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When I wrote about why we were sending our son to a school in special measures last summer, it got a big response.
We’re now half a term in to our son’s school career.
Forget what he’s learnt – I feel like I’ve been on a hugely steep learning curve since term began. And already God has graciously affirmed the decision He led us to make regarding our son’s schooling – time and time again.
Here are some of the things I’ve noticed.
Those from tougher backgrounds are often more open and honest
We who have been lucky enough to have more advantages in life do feel the need for a facade, don’t we?
All through life – whether on UCAS forms, CVs, in job interviews, on dates, and in social situations – we learn (indeed, we’re conditioned) to hide our flaws and promote our positives.
This term, I’ve had people I hardly know share pretty deep and personal things with me during a brief exchange in the playground. I’ve had to learn how to hide my shock at what I may have been told, and replace with sympathetic nods and words.
There is no facade, no pretending that life is OK when it’s not. I find it refreshing. I’m learning how to be open about my weaknesses, my mess, my falling apart. As new friends start to enter my home, I’m remembering that mess and dirt are OK – they’re the reassurance that I don’t have it all sorted. And hospitality is the ultimate display of our vulnerabilities.
I’m suddenly embarrassed by what we own
Exacerbated by the onslaught of new Stuff from the kids’ birthdays, I’m seeing afresh just how much we have – not just the quantity, which we try and keep on top of, but the quality.
I’ve never been one for designer brands, and mainly buy my clothes from charity shops, but walking through the playground in my Hunter wellies while my kids ride their expensive scooters does make me realise how privileged we are. I wouldn’t go back to leaky wellies, or heavy, hard-to-manoeuvre scooters – but where do I find a sensible balance?
Difference doesn’t matter – integrity does
There is no shying away from it: I look different to a lot of the other parents.
On weekdays the ones who look like me trundle past our house to take their offspring to the More Middle Class School Down The Road.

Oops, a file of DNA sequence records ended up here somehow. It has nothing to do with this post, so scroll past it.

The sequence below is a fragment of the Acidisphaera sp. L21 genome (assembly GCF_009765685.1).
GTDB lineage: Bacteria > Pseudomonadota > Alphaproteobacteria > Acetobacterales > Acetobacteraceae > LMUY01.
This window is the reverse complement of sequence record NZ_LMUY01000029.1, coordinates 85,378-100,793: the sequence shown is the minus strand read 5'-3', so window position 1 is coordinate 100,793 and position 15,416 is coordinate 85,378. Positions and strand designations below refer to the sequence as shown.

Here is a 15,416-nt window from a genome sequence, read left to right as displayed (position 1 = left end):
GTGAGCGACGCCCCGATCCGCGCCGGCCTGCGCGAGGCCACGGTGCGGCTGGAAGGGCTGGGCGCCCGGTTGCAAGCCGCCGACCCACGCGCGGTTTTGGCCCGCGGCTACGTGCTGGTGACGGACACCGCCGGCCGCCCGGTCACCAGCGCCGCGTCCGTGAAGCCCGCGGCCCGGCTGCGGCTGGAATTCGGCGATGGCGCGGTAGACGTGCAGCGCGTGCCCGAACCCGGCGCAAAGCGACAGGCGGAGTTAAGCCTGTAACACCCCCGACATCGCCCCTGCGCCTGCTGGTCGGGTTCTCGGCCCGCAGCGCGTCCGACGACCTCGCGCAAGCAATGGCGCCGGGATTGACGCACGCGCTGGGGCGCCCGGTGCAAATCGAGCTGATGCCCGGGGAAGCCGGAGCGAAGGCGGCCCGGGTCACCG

But perhaps I’m not so different to the other mums I’m meeting after all. I’m not going to dress differently, disguise my non-local accent or pretend I don’t live in the huge house opposite the school (although I will remind people, ad nauseum, that we don’t pay for it, it comes with the job).
To do any of this would be ingenuine – it would be an insult to those I’m meeting, as if I were saying to them You couldn’t possibly want to be friends with someone like me. How arrogant and patronising. If I’m open to getting to know other mums, then they will want to get to know me too. We will find there’s more in common than we thought.
A simple greeting breaks the ice
I’ll be honest: there have been times when I’ve stood in the playground and felt like some weird social experiment – a misfit, an oddity. What am I doing here? I imagine the worst of those standing next to me: they’re looking at me weirdly, I’ve offended them, they hate me.
If I’m brave enough to be the first to smile, the first to say hello, then I discover no such thing. In fact, perhaps they were thinking the same about me. We break the ice, we connect.
I can refer to ‘my husband’, not ‘the kids’ dad’
Our kids are so lucky to have an amazing dad who lives with them and is fully invested in every part of their lives. Not only that, but he’s made a commitment to me and to them. He’s shown us that he’s in this for the long haul.
I’ve been reminded that this basic father-child relationship, which all children should have, is more the exception than the rule. For our kids to be living with the grown-ups who are actually their mum and dad – well, that’s quite the novelty.
I bet your kids have been learning loads at school this half term – but what have you learnt? Do share your thoughts…I’d love to hear them 🙂